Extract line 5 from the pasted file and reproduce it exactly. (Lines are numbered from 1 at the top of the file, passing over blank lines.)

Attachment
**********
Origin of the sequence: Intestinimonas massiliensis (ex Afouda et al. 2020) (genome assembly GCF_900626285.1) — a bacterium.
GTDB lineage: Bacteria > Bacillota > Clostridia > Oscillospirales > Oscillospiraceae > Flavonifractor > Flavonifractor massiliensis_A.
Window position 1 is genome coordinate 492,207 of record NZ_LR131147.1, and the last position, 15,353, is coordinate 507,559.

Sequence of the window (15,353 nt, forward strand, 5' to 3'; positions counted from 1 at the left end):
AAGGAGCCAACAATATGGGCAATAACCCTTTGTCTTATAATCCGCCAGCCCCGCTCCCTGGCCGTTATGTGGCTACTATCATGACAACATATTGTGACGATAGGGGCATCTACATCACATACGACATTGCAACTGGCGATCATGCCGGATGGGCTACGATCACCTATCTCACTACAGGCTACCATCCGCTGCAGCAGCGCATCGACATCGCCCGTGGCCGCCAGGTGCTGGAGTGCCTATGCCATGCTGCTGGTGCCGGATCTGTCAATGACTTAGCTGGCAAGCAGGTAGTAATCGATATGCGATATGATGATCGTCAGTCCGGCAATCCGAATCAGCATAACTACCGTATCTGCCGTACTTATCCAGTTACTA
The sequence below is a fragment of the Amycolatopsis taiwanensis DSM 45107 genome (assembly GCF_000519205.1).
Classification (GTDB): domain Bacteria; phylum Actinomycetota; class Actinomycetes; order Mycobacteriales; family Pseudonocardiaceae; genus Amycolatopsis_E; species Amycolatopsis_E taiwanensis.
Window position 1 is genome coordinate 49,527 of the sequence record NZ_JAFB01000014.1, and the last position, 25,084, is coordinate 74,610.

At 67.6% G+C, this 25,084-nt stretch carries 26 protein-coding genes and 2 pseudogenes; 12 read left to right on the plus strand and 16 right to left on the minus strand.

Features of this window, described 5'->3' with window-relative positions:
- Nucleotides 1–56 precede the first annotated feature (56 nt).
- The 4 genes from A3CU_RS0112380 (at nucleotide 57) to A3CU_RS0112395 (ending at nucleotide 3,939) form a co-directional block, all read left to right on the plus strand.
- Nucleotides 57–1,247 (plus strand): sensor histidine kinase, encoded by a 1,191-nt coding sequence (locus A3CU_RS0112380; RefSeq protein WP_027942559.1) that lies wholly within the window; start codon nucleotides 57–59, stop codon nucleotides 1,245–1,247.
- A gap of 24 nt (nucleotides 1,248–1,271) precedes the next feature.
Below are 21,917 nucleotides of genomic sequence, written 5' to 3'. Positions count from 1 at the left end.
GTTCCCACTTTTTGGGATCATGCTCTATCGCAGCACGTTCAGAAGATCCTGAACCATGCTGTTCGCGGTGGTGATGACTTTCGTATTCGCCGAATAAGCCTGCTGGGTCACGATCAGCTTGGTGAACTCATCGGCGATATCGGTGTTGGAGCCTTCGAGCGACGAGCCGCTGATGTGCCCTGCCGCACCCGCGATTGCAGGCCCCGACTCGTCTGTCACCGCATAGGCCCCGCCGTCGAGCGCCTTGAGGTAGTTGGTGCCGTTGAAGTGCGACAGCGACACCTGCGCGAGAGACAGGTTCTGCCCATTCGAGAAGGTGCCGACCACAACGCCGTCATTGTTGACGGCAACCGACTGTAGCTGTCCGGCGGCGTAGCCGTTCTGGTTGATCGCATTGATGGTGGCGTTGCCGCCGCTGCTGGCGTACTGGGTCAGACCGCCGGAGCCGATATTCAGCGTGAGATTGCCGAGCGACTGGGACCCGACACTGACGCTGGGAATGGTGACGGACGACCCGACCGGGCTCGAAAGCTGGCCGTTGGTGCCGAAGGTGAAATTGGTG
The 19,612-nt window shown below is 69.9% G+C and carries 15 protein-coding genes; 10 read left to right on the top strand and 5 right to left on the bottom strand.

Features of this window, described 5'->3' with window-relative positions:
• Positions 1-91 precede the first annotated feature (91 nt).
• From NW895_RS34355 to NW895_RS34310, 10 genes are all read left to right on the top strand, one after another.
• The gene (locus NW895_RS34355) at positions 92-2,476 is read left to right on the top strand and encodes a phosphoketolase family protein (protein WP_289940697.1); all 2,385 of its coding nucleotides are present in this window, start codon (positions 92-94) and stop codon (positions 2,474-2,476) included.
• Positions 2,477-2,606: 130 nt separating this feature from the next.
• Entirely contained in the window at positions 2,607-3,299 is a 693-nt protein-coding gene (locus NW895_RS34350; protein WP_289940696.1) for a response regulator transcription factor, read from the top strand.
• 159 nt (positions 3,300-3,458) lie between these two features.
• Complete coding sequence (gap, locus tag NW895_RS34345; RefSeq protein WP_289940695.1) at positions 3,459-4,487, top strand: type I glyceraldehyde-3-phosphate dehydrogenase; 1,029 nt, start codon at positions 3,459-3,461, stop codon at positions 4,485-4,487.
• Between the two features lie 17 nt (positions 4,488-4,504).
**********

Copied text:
AAGGAGCCAACAATATGGGCAATAACCCTTTGTCTTATAATCCGCCAGCCCCGCTCCCTGGCCGTTATGTGGCTACTATCATGACAACATATTGTGACGATAGGGGCATCTACATCACATACGACATTGCAACTGGCGATCATGCCGGATGGGCTACGATCACCTATCTCACTACAGGCTACCATCCGCTGCAGCAGCGCATCGACATCGCCCGTGGCCGCCAGGTGCTGGAGTGCCTATGCCATGCTGCTGGTGCCGGATCTGTCAATGACTTAGCTGGCAAGCAGGTAGTAATCGATATGCGATATGATGATCGTCAGTCCGGCAATCCGAATCAGCATAACTACCGTATCTGCCGTACTTATCCAGTTACTA